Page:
Monday, January 15, 2018

Monday Morning Links

Miscellaneous material to start your week.

- Axel von Schubert notes that the effect of Donald Trump's giveaway to his billionaire buddies will be to turn the U.S. into a tax haven itself. And Michelle Chen discusses how the growth in inequality has been the result of political choices at the behest of the people who already had the most:
Wherever you live in the world, here’s a newsflash: You’ve been robbed. Not by a hidden bandit, but a global kleptocracy: the super-rich who’ve managed to rob the poor blind in every corner of the globe for the past seven decades. And a research team led by pioneering economist Thomas Piketty, the World Inequality Lab, has mapped out how that theft has played out on a global scale.

Not surprisingly, America was near the top of the list in terms of how unequal our country is, in addition to being far richer as a whole than any other nation. Still, while inequality is universal—polarizing countries and dividing individual nations internally—some countries are, surprisingly, more unequal than others.
The wealth gap is epidemic but not inevitable. Policy choices still make a difference. In the United States, deeply ingrained antipathy for the welfare state and regulation has pushed a harsh neoliberal agenda since the late 1970s—a pattern that is now being reproduced across the Global South as poor countries attempt to capitalize on global trade but in the process are becoming more exposed to extreme market volatility and devastating poverty and social strife.
We can mitigate the worst effects of capitalist overproduction through mobilizing what’s left of our democratic institutions at the local and state levels, where social spending and education investment are often concentrated. Mobilizing grassroots campaigns to boost the minimum wage, expand union representation, institute universal health care, or guarantee retirement security obviously can’t overturn the global trend in wealth accumulation, but will at least move struggling communities toward a fairer social contract.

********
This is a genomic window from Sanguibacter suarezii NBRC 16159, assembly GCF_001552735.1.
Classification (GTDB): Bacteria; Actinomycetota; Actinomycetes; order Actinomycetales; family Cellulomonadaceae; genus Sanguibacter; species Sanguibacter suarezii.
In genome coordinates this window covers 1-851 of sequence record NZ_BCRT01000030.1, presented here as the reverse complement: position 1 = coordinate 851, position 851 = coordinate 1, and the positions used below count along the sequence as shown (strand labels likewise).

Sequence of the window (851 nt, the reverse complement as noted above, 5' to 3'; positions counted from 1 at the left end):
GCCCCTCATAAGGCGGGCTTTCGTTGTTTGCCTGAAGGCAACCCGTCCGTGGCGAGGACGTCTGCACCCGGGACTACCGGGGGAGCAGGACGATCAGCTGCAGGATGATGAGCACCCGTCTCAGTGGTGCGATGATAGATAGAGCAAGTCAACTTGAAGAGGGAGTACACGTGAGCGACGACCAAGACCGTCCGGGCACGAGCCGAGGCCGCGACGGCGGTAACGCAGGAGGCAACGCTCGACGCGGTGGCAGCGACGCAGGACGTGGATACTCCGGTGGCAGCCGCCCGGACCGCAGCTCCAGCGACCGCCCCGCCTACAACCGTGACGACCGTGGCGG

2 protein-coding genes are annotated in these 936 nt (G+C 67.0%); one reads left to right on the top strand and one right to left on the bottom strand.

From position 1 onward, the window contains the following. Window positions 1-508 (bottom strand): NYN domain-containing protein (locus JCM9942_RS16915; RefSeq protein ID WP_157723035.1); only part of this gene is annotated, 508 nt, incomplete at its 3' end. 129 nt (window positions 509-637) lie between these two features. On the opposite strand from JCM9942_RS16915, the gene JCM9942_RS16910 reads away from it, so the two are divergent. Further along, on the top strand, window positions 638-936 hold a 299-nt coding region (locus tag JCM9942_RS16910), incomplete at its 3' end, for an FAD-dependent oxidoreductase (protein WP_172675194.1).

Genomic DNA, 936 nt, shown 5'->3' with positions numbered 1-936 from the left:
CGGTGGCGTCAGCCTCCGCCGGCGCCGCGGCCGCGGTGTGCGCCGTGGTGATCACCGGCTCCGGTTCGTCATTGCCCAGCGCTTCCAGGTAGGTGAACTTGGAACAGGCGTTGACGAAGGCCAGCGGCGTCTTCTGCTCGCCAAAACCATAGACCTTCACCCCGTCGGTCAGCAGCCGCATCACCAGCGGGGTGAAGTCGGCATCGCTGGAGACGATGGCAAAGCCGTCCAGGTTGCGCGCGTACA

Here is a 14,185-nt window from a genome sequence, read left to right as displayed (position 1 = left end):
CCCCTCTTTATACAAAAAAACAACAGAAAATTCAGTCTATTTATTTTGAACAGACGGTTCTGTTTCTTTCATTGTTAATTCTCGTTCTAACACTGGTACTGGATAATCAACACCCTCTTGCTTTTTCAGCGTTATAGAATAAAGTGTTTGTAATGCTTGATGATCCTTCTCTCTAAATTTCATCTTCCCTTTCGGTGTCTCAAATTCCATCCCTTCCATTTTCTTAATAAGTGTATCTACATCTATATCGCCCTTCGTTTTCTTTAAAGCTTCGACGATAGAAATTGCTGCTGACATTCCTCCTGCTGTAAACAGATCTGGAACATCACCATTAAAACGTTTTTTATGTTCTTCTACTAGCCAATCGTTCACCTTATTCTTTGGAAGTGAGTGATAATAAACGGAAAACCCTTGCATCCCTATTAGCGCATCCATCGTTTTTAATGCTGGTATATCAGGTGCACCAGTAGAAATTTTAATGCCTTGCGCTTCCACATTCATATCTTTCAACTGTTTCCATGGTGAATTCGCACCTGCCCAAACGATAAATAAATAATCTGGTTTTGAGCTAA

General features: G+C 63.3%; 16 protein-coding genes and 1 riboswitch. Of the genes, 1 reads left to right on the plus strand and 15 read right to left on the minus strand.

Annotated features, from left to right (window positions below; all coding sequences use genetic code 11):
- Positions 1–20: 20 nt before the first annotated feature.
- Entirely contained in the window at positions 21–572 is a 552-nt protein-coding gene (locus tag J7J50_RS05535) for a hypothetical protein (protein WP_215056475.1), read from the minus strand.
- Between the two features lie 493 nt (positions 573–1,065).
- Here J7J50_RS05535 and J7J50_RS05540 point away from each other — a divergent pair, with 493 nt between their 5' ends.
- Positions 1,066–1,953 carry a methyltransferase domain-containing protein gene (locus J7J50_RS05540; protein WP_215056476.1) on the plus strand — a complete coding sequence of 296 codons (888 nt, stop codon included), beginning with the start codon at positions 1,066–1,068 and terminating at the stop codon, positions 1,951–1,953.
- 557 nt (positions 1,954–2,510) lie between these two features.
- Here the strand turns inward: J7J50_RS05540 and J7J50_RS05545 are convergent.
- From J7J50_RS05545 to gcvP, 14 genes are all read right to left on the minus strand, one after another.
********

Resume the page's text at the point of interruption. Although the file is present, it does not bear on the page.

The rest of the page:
To ensure that future generations are better prepared to stop and reverse wealth polarization, developing a socially conscious, educated citizenry is key. On the other hand, given the number of college graduates working low-wage jobs and facing debt, Chancel emphasized, “education can’t do everything against inequality. This is where minimum wage policies, support to trade unions, work regulation policies, [and] laws to ensure that workers are represented in corporate governance institutions can play an important role” in balancing out structural inequality. 
- Meanwhile, Tracy Sherlock points out the increase in inequality in British Columbia over the past decade, with poor workers being paid less while the wealthy see their income soar.

- Ben Casselman writes that a turn toward full employment is offering a real opportunity for people who previously faced barriers to work.

- Finally, Mariana Mazzucato discusses the importance of creating wealth in multiple forms, particularly public ones. And Murray Mandryk comments on the Saskatchewan Party's reflexive refusal to allow the public to share in any new economic development, as epitomized by its choice to release a half-baked plan for corporate distribution rather than using existing retail infrastructure for marijuana sales.

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